Equisetaceae of Maine
(Kingdom Plantae, Monilophytes)


a project of
V. F. Thomas Co. - 167 Thorne Mountain Road - Canton, Maine  04221
info@vfthomas.com


(updated 29 January 2020)


Equisetaceae - horsetail family
This family worldwide is composed of 15 species in one genus, Equisetum.

Maine is home to 8 species in 1 genus (hybrids excluded). If you already know which species you have or are interested in learning about, click on the appropriate species link below. Otherwise, to determine which genus that the plant in question falls into, refer to the table immediately below the species list.
   Equisetum (8 species)
      Equisetum arvense - field horsetail
      Equisetum fluviatile - river horsetail
      Equisetum hyemale ssp. affine - tall scouring-rush
      Equisetum palustre - marsh horsetail
      Equisetum pratense - meadow horsetail
      Equisetum scirpoides - dwarf scouring-rush
      Equisetum sylvaticum - wood horsetail
      Equisetum variegatum - variegated scouring-rush




Equisetum (horsetail)

red font = character state unique or nearly so arial stem morphology stem branching central cavity size cone tip vallecular canals char. 6
E. arvense dimorphic sterile: branched;
fertile; unbranched
1/4–1/3 stem diameter blunt present
E. fluviatile monomorphic branched, unbranched ≥4/5 stem diameter blunt absent
E. hyemale ssp. affine monomorphic mostly unbranched 2/3 ± stem diameter sharp-pointed present
E. palustre monomorphic branched 3/4 stem diameter blunt present
E. pratense dimorphic sterile: branched;
fertile: unbranched then branched
1/6–1/3 stem diameter blunt present
E. scirpoides mostly unbranched absent sharp-pointed preent (3)
E. sylvaticum dimorphic fertile: unbranched then branched;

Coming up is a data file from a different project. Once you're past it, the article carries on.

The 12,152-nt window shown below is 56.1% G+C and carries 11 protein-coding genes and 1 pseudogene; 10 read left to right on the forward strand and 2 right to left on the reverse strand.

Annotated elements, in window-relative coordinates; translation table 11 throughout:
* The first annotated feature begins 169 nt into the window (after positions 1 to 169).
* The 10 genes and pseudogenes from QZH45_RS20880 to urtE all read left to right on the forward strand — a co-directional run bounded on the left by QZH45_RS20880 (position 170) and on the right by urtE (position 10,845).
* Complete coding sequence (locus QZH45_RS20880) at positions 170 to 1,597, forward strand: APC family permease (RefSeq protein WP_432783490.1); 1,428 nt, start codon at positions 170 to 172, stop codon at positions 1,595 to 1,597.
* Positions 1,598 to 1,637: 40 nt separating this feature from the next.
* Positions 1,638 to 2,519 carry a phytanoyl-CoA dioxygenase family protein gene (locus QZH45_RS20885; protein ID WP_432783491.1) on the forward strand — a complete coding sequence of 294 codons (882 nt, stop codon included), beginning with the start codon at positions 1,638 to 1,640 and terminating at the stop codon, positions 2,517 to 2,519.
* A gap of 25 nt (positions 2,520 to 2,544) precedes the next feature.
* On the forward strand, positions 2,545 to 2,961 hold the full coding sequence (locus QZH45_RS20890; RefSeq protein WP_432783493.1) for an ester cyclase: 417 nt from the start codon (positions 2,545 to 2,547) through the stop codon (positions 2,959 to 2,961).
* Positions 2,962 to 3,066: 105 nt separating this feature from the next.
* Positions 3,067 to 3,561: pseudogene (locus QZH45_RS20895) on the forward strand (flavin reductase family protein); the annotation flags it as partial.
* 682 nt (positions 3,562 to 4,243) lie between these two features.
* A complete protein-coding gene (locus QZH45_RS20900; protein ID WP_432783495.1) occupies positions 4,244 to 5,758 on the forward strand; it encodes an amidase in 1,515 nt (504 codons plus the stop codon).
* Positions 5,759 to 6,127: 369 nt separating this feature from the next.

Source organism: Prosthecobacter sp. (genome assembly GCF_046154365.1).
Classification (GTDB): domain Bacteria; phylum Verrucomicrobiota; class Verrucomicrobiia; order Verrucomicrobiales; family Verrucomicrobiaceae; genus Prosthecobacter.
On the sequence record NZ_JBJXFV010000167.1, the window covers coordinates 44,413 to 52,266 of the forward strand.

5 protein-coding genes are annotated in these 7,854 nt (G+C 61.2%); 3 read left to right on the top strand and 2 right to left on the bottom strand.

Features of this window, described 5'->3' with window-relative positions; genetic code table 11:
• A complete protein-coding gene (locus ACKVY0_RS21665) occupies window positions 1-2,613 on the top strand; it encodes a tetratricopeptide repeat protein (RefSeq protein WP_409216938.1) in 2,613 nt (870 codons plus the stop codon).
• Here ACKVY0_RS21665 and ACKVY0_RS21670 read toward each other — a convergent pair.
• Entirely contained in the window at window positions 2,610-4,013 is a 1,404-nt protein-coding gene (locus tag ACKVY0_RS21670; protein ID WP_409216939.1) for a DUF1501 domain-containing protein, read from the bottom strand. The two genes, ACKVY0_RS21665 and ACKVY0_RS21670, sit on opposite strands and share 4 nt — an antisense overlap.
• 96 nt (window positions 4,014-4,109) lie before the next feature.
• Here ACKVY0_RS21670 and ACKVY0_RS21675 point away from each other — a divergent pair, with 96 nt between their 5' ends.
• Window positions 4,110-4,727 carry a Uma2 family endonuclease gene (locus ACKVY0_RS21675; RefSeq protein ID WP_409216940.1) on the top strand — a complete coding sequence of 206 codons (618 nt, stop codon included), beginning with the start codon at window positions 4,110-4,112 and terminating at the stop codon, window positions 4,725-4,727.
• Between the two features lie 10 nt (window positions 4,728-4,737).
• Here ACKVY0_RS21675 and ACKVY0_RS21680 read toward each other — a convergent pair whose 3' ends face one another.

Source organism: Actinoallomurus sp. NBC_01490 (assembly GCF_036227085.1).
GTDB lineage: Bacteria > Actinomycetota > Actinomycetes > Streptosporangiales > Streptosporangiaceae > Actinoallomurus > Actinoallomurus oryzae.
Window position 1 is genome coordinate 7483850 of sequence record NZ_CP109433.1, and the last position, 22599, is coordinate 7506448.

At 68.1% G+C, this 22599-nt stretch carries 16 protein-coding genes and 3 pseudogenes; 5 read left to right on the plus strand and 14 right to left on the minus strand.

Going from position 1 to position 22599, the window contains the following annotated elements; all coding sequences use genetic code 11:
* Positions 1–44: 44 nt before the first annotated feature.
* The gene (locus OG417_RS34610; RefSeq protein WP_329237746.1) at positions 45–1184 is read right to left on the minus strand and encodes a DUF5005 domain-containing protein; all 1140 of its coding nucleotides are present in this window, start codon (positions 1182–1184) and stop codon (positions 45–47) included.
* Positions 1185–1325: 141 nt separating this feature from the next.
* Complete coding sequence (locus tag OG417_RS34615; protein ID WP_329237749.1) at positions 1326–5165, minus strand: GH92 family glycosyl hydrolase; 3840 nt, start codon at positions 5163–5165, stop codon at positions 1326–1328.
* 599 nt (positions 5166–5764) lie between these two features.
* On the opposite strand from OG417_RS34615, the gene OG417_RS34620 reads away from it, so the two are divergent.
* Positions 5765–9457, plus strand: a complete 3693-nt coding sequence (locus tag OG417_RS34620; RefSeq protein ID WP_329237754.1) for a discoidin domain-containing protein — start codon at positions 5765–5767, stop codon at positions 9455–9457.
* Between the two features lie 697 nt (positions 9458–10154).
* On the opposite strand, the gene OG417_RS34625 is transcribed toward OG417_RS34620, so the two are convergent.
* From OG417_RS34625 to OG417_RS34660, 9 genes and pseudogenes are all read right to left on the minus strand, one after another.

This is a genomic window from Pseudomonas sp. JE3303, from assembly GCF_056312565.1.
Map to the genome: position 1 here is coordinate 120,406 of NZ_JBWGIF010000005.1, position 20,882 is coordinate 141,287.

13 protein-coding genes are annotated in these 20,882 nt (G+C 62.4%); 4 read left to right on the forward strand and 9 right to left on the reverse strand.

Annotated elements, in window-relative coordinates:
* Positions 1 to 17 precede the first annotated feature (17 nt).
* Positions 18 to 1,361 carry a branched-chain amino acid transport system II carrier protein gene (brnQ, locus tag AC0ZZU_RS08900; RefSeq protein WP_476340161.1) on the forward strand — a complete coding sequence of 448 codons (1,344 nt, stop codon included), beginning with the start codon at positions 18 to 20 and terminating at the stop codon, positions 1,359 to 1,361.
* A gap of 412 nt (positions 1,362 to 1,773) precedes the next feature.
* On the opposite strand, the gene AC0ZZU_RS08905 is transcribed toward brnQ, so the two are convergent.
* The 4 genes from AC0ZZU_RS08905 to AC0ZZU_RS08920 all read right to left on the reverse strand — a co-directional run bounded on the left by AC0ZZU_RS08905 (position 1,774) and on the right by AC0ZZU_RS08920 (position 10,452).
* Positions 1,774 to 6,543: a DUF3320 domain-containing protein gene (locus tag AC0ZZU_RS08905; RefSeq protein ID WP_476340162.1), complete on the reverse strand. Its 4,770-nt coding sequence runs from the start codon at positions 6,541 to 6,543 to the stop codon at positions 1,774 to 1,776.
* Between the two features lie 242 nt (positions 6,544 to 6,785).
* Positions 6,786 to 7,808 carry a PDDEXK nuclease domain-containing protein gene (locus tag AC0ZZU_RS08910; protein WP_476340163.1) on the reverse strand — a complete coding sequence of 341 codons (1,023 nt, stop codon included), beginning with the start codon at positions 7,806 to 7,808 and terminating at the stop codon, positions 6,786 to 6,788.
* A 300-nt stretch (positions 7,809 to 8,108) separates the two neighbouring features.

sterile; branched
1/6–1/3 stem diameter rounded present
E. variegatum unbranched 1/3 stem diameter sharp-pointed present

Equisetum arvense (field horsetail) may be mistaken for two different species if one observes the stems in early April and then later in the season. This is because the stems are dimorphic; that is, there are two different forms. In early April (on Mount Desert Island) the fertile stems appear. They are flesh-colored and have no branches (lower left three images). Later the sterile stems emerge (lower right, showing primarily sterile stems with some withering fertile stems).
            
(click on an image to enlarge)

Equisetum fluviatile (river horsetail) grows in shallow freshwater (image below).

(click on image to enlarge)

Equisetum hyemale ssp. affine - (tall scouring-rush) [information to be added]

Equisetum palustre (marsh horsetail) - [information to be added]

Equisetum pratense (meadow horsetail) - [information to be added]

Equisetum scirpoides (dwarf scouring-rush) - [information to be added]

(click on image to enlarge)

Equisetum sylvaticum (wood horsetail)

(click on images to enlarge)

Equisetum variegatum (variegatum scouring-rush) - [information to be added]



Note:
   1. Taxonomy and nomenclature follow Flora Novae Angliae by Arthur Haines (2011, Yale University Press, ISBN 978-0-300-17154-9).